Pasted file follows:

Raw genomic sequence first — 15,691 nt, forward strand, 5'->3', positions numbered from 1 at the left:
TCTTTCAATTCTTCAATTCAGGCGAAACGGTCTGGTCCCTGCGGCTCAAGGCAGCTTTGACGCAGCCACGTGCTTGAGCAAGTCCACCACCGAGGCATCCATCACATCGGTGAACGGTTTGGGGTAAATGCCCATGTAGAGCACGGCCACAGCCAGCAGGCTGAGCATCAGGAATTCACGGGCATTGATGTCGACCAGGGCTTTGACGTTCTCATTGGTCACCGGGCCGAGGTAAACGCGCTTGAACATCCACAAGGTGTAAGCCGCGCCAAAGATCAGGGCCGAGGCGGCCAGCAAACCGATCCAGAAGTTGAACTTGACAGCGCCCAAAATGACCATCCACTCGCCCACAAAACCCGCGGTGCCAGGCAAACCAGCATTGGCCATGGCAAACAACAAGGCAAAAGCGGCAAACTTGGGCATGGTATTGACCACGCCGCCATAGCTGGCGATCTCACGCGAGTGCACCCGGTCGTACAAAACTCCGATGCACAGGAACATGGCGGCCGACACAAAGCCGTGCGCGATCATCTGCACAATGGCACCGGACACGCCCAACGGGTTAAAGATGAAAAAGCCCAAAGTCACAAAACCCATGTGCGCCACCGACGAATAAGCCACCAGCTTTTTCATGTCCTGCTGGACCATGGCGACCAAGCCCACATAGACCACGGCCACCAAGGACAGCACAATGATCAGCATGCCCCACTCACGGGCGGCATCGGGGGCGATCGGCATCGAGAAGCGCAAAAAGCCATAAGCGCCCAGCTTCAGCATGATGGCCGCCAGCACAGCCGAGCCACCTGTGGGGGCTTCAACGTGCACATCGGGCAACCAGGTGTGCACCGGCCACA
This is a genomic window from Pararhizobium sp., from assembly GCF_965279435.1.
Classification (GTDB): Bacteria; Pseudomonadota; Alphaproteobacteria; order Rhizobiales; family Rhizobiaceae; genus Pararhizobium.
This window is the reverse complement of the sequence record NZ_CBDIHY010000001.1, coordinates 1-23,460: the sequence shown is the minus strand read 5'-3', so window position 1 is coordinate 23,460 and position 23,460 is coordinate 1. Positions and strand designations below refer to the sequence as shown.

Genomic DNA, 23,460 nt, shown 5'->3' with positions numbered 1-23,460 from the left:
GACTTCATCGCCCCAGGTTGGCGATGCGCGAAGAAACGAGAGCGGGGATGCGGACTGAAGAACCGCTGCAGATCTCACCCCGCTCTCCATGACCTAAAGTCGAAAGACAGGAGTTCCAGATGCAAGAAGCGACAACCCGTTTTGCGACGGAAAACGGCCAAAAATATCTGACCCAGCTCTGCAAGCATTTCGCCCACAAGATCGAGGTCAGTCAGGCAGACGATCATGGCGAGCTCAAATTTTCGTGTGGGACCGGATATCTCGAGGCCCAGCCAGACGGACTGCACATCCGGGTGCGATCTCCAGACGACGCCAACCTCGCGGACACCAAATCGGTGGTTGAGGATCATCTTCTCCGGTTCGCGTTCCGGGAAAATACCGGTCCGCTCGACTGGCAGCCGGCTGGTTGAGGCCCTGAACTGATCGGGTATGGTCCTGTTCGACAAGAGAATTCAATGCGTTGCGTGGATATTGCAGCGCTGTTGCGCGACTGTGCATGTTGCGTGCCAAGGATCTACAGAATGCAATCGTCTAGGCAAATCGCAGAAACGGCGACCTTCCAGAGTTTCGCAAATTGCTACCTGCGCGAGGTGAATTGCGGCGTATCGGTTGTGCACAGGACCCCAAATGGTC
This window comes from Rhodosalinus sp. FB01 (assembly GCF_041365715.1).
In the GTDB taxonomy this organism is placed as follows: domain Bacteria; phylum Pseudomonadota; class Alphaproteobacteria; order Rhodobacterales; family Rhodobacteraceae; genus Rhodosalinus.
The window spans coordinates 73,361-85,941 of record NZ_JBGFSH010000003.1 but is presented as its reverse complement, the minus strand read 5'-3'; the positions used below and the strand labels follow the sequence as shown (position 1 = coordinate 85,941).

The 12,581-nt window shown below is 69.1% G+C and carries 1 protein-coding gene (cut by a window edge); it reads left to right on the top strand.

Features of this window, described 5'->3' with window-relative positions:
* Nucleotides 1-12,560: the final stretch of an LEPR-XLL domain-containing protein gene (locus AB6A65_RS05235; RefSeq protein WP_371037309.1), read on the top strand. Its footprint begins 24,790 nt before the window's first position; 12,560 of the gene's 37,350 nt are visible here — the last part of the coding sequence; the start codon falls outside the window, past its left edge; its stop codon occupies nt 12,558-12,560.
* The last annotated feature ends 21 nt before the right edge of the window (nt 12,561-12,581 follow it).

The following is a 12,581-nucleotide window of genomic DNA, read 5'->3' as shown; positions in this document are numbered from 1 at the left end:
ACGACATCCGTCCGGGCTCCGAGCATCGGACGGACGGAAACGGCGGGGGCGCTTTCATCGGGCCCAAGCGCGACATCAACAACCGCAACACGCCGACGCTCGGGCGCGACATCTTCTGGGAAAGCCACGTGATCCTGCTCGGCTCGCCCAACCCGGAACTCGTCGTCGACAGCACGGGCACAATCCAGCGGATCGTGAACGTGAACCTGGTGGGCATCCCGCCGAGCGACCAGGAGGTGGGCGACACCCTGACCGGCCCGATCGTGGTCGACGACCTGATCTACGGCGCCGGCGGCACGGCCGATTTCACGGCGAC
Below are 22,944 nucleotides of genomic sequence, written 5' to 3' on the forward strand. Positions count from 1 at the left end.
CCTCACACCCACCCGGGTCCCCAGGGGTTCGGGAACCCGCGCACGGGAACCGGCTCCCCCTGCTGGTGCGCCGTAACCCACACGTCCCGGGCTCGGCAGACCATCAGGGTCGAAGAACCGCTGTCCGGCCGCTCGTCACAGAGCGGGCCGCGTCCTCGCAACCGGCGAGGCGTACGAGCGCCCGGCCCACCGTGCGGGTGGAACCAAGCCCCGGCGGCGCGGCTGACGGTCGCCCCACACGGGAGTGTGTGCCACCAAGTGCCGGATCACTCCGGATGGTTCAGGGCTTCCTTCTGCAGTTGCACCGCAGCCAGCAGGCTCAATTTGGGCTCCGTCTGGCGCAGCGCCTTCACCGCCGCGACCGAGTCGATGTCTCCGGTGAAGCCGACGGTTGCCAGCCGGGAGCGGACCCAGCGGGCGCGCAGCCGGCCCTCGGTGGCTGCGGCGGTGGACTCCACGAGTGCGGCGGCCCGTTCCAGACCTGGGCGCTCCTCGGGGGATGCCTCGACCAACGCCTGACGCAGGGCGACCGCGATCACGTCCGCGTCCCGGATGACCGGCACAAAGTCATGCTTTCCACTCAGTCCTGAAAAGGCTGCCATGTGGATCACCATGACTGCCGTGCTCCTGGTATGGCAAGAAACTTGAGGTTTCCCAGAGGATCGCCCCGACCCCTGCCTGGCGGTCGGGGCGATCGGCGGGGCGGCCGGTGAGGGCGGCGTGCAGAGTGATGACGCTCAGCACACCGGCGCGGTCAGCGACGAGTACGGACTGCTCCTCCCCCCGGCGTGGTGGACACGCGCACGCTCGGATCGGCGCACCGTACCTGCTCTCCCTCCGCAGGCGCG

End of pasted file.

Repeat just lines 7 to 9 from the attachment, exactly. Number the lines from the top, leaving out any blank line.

GACTTCATCGCCCCAGGTTGGCGATGCGCGAAGAAACGAGAGCGGGGATGCGGACTGAAGAACCGCTGCAGATCTCACCCCGCTCTCCATGACCTAAAGTCGAAAGACAGGAGTTCCAGATGCAAGAAGCGACAACCCGTTTTGCGACGGAAAACGGCCAAAAATATCTGACCCAGCTCTGCAAGCATTTCGCCCACAAGATCGAGGTCAGTCAGGCAGACGATCATGGCGAGCTCAAATTTTCGTGTGGGACCGGATATCTCGAGGCCCAGCCAGACGGACTGCACATCCGGGTGCGATCTCCAGACGACGCCAACCTCGCGGACACCAAATCGGTGGTTGAGGATCATCTTCTCCGGTTCGCGTTCCGGGAAAATACCGGTCCGCTCGACTGGCAGCCGGCTGGTTGAGGCCCTGAACTGATCGGGTATGGTCCTGTTCGACAAGAGAATTCAATGCGTTGCGTGGATATTGCAGCGCTGTTGCGCGACTGTGCATGTTGCGTGCCAAGGATCTACAGAATGCAATCGTCTAGGCAAATCGCAGAAACGGCGACCTTCCAGAGTTTCGCAAATTGCTACCTGCGCGAGGTGAATTGCGGCGTATCGGTTGTGCACAGGACCCCAAATGGTC
This window comes from Rhodosalinus sp. FB01 (assembly GCF_041365715.1).
In the GTDB taxonomy this organism is placed as follows: domain Bacteria; phylum Pseudomonadota; class Alphaproteobacteria; order Rhodobacterales; family Rhodobacteraceae; genus Rhodosalinus.